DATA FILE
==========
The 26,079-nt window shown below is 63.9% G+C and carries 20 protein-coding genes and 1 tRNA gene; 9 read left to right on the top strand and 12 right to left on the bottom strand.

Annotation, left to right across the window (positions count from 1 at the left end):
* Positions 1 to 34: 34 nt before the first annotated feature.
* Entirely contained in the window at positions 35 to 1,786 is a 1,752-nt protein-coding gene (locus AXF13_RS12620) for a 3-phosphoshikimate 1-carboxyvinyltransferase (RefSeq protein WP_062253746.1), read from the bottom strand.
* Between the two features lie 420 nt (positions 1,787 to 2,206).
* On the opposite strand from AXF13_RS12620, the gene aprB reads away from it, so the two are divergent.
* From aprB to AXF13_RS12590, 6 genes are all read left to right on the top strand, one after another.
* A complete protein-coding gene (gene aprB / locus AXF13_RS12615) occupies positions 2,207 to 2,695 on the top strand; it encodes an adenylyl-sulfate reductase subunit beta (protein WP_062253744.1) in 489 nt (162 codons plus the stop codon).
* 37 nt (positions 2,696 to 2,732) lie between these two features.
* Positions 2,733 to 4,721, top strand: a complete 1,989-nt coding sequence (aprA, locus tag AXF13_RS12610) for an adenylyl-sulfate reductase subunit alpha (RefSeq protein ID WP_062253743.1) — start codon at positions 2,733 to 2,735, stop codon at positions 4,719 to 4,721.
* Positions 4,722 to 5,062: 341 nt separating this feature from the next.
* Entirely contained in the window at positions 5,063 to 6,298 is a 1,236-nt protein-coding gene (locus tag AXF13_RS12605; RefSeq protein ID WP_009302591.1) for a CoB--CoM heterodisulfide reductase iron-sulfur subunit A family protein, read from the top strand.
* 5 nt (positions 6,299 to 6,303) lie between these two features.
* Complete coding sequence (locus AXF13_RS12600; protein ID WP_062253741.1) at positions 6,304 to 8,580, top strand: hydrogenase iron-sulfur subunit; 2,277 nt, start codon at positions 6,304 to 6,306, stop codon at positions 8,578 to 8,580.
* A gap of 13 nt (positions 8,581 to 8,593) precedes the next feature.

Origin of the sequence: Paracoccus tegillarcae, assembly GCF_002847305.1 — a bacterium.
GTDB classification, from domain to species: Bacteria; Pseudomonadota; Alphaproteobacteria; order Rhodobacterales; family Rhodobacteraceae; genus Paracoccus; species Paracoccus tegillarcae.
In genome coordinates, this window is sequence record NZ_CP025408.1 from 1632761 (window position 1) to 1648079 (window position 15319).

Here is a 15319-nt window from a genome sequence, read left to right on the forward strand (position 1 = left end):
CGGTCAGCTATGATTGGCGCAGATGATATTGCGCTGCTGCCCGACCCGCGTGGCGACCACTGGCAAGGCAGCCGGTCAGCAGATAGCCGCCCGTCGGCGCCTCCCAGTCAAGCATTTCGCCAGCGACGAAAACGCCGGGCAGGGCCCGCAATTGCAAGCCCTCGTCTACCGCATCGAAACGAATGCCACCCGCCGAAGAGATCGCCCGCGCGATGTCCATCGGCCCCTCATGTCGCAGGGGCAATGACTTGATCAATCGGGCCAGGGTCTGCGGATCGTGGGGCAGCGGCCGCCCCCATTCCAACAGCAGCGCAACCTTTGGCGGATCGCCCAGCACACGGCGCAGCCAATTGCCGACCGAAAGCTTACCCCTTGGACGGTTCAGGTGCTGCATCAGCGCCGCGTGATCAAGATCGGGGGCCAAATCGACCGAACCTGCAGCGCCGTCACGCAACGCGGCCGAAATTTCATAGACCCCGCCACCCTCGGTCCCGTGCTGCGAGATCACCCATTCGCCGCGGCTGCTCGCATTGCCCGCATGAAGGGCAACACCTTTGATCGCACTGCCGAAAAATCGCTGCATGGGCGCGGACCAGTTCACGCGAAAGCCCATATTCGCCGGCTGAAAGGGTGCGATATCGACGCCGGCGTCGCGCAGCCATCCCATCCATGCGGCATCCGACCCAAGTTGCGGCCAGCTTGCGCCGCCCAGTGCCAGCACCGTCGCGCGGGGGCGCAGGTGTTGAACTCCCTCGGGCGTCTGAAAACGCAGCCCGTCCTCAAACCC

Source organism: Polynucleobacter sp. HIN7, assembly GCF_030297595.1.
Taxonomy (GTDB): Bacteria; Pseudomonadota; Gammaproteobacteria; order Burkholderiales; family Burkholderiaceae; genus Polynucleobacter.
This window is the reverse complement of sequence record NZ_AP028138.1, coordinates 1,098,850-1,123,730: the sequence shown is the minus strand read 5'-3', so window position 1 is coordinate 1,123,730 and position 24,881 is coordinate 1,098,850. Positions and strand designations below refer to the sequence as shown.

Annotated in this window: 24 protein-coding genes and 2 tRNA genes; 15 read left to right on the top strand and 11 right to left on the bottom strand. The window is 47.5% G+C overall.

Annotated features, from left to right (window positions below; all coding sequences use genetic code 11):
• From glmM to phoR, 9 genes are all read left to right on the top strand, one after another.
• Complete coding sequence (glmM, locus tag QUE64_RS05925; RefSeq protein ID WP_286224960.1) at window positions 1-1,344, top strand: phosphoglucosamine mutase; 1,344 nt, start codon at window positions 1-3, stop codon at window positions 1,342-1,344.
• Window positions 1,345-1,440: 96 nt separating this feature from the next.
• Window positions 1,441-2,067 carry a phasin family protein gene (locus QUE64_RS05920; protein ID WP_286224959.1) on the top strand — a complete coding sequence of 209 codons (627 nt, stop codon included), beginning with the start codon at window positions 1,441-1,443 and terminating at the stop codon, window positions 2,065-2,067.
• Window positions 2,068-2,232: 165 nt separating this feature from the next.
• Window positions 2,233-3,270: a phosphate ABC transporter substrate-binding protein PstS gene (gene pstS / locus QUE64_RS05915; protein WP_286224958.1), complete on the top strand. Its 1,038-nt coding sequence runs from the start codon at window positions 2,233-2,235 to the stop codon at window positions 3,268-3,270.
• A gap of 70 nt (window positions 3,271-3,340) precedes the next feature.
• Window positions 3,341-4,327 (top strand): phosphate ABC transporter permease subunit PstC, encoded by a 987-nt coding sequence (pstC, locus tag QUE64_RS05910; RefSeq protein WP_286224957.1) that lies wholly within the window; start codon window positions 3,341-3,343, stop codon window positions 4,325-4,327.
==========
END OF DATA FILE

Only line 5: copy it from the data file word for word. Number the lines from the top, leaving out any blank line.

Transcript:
* Between the two features lie 420 nt (positions 1,787 to 2,206).